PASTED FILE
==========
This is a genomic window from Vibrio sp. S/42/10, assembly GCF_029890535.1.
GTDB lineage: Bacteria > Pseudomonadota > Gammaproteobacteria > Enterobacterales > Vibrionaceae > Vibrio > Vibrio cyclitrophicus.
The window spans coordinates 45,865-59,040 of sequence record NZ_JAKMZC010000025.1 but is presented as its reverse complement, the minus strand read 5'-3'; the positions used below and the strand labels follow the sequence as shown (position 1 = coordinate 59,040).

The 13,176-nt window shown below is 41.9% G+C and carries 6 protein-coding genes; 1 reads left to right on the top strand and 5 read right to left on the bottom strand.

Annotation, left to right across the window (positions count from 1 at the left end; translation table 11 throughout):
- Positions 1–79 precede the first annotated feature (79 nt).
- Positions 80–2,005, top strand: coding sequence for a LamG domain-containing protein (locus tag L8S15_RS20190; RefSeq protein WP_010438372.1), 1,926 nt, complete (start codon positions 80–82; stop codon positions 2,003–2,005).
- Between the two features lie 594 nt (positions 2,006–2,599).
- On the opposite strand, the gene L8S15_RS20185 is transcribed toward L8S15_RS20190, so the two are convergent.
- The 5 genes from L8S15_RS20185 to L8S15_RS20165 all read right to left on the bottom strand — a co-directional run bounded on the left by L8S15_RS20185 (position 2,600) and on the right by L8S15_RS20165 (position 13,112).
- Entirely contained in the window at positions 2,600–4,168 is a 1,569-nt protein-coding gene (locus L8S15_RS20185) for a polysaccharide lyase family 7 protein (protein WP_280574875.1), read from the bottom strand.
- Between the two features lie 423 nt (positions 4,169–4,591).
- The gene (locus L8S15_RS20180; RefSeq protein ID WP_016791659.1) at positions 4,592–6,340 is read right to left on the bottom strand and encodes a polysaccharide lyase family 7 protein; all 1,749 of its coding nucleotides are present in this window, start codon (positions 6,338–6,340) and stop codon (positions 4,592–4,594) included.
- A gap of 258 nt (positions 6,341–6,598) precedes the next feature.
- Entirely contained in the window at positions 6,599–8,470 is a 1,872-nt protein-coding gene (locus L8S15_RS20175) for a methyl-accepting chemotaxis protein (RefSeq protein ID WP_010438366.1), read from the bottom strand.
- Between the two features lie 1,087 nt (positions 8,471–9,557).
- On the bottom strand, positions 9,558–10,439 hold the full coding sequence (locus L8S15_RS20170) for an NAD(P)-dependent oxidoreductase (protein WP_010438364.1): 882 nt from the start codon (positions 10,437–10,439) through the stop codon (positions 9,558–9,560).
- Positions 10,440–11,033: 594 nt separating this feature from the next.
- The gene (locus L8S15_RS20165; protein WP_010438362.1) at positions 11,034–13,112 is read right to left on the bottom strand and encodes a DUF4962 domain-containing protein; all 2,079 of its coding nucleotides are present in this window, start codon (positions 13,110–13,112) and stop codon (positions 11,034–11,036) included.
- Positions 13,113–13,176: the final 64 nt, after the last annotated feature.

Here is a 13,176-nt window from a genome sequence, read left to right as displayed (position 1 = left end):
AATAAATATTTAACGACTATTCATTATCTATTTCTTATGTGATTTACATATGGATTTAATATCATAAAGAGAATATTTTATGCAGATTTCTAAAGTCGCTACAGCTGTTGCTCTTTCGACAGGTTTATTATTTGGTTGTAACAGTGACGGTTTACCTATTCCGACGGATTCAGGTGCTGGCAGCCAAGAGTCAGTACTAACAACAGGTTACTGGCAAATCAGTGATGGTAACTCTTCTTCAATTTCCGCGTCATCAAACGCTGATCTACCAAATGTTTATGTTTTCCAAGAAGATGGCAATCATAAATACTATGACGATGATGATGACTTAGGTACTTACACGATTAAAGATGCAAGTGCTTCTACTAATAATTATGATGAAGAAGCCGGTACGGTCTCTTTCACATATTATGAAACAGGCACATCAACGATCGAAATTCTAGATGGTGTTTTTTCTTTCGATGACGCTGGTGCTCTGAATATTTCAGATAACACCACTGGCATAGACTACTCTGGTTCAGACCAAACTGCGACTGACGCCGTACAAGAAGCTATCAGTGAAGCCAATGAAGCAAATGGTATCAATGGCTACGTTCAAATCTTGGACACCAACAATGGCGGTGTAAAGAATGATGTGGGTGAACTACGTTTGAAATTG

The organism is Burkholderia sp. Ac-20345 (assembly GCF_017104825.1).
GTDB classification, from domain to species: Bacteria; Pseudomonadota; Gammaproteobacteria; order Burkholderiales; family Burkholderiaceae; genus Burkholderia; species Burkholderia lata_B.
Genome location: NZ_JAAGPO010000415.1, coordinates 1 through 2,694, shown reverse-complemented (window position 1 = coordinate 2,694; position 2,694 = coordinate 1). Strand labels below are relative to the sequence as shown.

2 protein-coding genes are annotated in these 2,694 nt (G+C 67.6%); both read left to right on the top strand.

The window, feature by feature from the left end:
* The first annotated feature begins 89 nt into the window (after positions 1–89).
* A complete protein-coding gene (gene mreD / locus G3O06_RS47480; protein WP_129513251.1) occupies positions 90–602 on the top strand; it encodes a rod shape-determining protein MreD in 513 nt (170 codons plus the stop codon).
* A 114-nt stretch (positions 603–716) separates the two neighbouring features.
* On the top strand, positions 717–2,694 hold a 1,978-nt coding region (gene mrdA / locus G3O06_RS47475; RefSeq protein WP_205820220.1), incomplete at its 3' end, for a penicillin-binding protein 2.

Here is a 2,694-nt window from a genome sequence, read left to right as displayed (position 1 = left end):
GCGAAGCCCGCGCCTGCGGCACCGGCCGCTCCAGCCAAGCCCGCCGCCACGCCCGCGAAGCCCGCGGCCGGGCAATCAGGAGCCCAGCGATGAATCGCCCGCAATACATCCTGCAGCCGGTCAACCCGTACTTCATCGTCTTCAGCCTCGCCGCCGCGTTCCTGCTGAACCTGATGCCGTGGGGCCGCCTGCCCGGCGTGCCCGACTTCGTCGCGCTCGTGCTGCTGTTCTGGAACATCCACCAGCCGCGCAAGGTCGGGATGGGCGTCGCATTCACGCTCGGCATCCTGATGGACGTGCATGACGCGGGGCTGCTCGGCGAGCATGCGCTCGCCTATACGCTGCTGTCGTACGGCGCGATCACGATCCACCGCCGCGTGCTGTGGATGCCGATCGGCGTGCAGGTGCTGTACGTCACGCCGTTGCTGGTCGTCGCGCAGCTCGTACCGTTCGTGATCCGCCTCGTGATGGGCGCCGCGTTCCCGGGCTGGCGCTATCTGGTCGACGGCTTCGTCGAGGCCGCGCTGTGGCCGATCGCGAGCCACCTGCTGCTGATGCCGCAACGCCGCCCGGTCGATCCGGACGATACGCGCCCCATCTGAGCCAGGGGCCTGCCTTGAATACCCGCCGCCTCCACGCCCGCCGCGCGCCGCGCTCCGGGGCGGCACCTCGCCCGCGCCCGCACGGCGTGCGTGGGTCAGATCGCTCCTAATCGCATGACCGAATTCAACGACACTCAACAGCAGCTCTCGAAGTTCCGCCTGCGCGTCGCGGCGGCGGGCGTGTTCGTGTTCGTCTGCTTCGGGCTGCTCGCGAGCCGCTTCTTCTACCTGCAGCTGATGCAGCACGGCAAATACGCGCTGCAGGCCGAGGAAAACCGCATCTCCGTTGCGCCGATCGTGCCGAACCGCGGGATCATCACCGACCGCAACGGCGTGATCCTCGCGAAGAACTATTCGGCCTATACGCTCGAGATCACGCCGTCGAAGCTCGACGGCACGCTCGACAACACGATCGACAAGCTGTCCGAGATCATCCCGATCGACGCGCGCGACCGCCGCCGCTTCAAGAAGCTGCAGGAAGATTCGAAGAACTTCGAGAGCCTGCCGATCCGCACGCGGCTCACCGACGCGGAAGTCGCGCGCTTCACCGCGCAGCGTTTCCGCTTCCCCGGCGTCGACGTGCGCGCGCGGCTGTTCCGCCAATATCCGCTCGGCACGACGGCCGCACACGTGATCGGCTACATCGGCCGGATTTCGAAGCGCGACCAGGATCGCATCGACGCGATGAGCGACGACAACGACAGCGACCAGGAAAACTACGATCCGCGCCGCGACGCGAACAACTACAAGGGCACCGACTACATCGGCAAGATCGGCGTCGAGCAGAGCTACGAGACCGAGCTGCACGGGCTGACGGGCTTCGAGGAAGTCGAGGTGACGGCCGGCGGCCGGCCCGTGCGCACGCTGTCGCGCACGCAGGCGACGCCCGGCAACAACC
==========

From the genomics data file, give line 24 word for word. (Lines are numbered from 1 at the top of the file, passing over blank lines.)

GTDB classification, from domain to species: Bacteria; Pseudomonadota; Gammaproteobacteria; order Burkholderiales; family Burkholderiaceae; genus Burkholderia; species Burkholderia lata_B.